Not surprisingly, the habitually sedentary were more at risk of receiving a shock when they undertook moderate exertion than those who were active on a regular basis. "It seems that habitual activity is going to be protective," Mittleman commented.

Even vigorous exercise may be safe in selected patients

Meanwhile, researchers from Yale reported a study on vigorous exercise in patients with ICDs. Dr Jennifer S Davids (Yale University School of Medicine, New Haven, CT) said current guidelines recommend restriction of exercise in patients with ICDs to low-intensity activities such as golf or bowling. But while the risks of vigorous sports have been postulated, the actual risk has not been evaluated, nor has the extent to which patients adhere to guidelines, she said.

Davids and colleagues conducted at telephone survey of all Yale ICD clinic patients under 71 without orthopedic or medical limitation to exercise. Of the 164 patients contacted, 10% reported engaging in vigorous activity such as tennis and basketball. Also, 17% said they regularly engaged in potentially dangerous activities such as biking, water sports, or skiing. Of the patients, 23 (14%) experienced a total of 36 shocks during vigorous physical activity. The only shock-related injuries were 2 skin breaks due to falling.

Davids concluded that sports involving vigorous physical exercise "may be safe in selected ICD patients."

Optimal follow-up schedule for ICD patients

German researchers at the AHA meeting reported that routine follow-up intervals of six months appear to be safe for patients with ICDs. Dr Julia C Senges-Becker (University of Heidelberg, Germany) and colleagues performed a comparative analysis on the detection of adverse events in 618 patients with ICDs, relying on information from every three-month visit or every other visit (six-month interval).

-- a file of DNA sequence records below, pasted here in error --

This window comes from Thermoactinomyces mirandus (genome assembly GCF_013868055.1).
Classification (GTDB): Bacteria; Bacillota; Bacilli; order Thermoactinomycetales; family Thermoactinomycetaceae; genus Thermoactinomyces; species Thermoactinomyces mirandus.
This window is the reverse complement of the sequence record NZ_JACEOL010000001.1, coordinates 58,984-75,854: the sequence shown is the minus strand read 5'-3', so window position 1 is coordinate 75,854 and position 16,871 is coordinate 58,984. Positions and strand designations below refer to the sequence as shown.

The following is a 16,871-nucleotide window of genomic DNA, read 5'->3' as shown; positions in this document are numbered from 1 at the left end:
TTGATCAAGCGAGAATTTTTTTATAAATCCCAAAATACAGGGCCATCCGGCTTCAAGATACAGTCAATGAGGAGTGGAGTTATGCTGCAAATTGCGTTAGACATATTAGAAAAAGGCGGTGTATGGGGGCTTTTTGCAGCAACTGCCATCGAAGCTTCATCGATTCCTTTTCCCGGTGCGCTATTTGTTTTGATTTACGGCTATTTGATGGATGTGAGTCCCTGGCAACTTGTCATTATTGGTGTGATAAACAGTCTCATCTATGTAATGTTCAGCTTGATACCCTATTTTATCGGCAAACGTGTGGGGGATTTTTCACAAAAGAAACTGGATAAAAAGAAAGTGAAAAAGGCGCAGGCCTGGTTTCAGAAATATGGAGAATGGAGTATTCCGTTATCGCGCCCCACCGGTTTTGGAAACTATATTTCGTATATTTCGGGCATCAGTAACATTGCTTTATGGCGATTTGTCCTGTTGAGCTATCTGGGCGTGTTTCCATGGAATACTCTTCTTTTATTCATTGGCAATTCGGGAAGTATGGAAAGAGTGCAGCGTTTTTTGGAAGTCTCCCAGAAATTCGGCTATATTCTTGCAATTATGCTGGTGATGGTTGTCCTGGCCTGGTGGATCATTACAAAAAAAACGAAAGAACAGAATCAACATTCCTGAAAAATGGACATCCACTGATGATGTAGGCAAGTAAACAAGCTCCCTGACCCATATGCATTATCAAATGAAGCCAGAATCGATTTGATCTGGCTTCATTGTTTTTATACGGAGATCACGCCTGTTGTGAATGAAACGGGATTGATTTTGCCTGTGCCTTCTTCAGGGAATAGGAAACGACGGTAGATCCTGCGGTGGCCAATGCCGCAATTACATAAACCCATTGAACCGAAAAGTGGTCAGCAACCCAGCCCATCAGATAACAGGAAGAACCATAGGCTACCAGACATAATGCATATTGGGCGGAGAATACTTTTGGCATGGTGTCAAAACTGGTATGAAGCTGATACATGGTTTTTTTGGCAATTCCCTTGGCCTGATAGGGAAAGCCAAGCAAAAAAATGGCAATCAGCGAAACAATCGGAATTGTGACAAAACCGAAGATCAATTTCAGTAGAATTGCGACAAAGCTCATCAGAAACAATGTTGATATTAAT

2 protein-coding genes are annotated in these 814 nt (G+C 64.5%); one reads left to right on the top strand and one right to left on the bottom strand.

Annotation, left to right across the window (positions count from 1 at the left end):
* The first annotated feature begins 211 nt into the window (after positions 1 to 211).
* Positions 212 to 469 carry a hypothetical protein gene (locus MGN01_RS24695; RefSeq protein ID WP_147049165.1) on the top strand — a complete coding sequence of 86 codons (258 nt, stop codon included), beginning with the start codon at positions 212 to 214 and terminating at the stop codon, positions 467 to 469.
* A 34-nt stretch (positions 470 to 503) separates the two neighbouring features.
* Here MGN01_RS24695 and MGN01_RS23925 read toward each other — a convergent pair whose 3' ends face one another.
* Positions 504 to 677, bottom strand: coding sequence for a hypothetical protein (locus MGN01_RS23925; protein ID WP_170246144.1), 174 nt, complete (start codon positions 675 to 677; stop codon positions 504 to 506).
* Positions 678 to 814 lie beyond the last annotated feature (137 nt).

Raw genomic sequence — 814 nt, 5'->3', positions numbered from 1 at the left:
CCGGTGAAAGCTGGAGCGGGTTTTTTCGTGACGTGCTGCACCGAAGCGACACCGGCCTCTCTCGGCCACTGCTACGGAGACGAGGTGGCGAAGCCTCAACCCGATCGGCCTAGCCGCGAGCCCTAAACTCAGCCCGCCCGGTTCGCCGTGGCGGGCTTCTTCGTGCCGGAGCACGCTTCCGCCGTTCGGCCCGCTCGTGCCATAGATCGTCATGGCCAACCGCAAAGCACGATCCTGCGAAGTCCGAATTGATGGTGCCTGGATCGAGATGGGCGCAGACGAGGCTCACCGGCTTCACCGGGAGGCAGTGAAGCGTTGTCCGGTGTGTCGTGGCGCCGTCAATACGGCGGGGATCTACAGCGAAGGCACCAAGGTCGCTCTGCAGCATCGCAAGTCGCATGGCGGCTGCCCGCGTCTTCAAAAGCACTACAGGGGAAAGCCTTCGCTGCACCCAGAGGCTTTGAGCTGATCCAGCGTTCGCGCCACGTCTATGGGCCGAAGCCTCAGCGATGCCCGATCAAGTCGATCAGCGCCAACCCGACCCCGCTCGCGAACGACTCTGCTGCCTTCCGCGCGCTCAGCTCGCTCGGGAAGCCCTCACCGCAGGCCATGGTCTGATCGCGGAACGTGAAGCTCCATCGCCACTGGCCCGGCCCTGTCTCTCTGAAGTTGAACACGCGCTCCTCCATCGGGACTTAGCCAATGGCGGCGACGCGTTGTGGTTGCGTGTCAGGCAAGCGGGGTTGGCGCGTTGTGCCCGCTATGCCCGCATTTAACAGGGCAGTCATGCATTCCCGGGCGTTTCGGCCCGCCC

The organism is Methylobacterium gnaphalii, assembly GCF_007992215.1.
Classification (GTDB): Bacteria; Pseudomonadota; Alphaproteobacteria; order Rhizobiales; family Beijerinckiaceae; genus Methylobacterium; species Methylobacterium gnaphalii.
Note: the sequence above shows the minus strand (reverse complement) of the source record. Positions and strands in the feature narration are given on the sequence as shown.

During follow-up of around three years, 137 adverse events occurred in 110 patients (17%). The mode of detection included ICD interrogation in 38, history/physical exam in nine, unplanned visits (patient initiated or due to manufacturer recall) in 47, and routine x-ray in 34 patients.

Regarding six-month rather than three-month follow-up intervals, a theoretical maximum delay of three months in the detection of potentially life-threatening adverse events would have occurred in 1.7% of all patients, Senges-Becker said. And for newer ICDs implanted after 1999, this figure would have been only 0.9%, she added.

She said that ICD-related adverse events detected during routine follow-up visits are relatively rare, particularly with the newer devices. Only nine of 618 patients owed the detection of their ICD-related adverse event to the physical follow-up visit, Senges-Becker said. Therefore, follow-up visits of six months appear to be safe, and there is potential to expand this out further by the use of telemetric ICD interrogation and electronic X-ray scan transmission, she concluded.